THIS STORY HAS BEEN FORMATTED FOR EASY PRINTING
FRAME BY FRAME

A woman who makes us stop and wonder

(Jesse Metcalf Fund Courtesy of The Rhode Island School of Design Museum of Art)
By Sebastian Smee
Globe Staff / July 19, 2011

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PROVIDENCE - What should we think of this sculpture?

It’s an ugly question: Obligations to think anything are exactly what we go to art to escape. Still, works like this have their knots, and it’s interesting to untangle them.

Cast in bronze and plated in silver, it’s a polychrome sculpture by a brilliant Frenchman named Charles Cordier. It was modeled after a French woman from Guadeloupe who had been enslaved as a child.

The sculpture’s title, “African Venus,’’ was not Cordier’s. He called it simply “Bust of an African Woman.’’ Rather, it was applied by Théophile Gautier, the art critic and all-around giant of French letters best known today for coining the slogan “art for art’s sake.’’

Cordier, who was born in Cambrai, north of Paris, in 1827, subscribed to something a bit different from art for art’s sake. While still a student, he had emerged as one of the earliest practitioners of ethnographic art.

Anthropology was a new field at the time. Under its influence, and inspired by French egalitarianism, Cordier wanted his art to bring back accurate news of a world beyond Europe.

He had already achieved acclaim at the 1848 Salon for a related bust of a Sudanese man, “Saïd Abdallah of the Darfour Tribe.’’

Of course, both that work and “African Venus,’’ completed three years later, were influenced by the Orientalist craze sparked by Napoleon’s invasion of Egypt and Eugène Delacroix’s trips to North Africa.

But Delacroix was a Romantic; he saw Africa through the prism of literature. In Cordier’s work, an unmistakable note of scientific objectivity has entered in.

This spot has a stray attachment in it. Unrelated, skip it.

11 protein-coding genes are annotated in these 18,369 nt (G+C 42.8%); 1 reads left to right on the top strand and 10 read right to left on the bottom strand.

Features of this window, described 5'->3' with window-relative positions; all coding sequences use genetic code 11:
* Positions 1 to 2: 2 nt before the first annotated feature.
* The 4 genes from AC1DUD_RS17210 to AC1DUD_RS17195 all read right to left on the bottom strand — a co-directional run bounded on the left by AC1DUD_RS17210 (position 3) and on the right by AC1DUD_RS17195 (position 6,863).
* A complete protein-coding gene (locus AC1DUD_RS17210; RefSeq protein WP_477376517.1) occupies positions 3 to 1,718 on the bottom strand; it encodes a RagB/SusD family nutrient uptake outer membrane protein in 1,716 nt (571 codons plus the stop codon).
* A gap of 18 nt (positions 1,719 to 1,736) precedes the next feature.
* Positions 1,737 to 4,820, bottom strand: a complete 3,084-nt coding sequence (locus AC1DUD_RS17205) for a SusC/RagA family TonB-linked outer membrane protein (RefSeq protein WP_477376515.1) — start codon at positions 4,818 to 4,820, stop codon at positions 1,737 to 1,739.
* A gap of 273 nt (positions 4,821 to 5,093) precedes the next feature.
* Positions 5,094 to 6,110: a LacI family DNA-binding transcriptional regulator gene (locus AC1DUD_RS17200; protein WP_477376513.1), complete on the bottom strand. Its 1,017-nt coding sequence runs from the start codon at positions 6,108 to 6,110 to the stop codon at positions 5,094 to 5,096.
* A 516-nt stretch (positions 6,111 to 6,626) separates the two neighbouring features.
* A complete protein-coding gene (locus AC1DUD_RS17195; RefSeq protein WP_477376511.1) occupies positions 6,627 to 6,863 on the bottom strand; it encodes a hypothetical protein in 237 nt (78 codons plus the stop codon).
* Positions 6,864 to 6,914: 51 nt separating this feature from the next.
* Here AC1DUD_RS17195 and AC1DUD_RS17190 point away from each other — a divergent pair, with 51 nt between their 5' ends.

The same year he created “African Venus,’’ Cordier was made ethnographic sculptor to the Natural History Museum in Paris, a post he held for 15 years. During that period, while traveling abroad, he conceived a project to sculpt a series of ethnic types.

His vision - and his ability to execute it in rich and culturally evocative materials (red and ochre marble from Greece, onyx from Algeria) - made him a favorite of colonists, from Napoleon III to Queen Victoria.

Today, we are rightly suspicious of the idea of a gallery of “ethnic types.’’ We are taught to be mindful, too, of what Lionel Trilling called “some paradox of our nature [that] leads us, when once we have made our fellow men the objects of our enlightened interest, to go on to make them the objects of our pity, then of our wisdom, ultimately of our coercion.’’

And yet . . . could we just return for a moment to the comforting illusion of art for art’s sake?

This woman, after all, has presence. Cordier has caught her in a moment of transition. Her head tilts to one side, as if she were recoiling from something. And yet her expression conveys control and reserve - perhaps even a hint of contempt.

It’s this combination of guardedness and self-assurance, trepidation and superiority, that has made people apply terms like “noble’’ and “dignified’’ to her.

But those are big words, laden with condescension. I prefer “observed.’’ I prefer “respected.’’ I prefer - because isn’t it necessary? Isn’t it art’s special prerogative? - “imagined.’’

Sebastian Smee can be reached at ssmee@globe.com.

AFRICAN VENUS At: Rhode Island School of Design Museum of Art. 401-454-6500. www.risdmuseum.org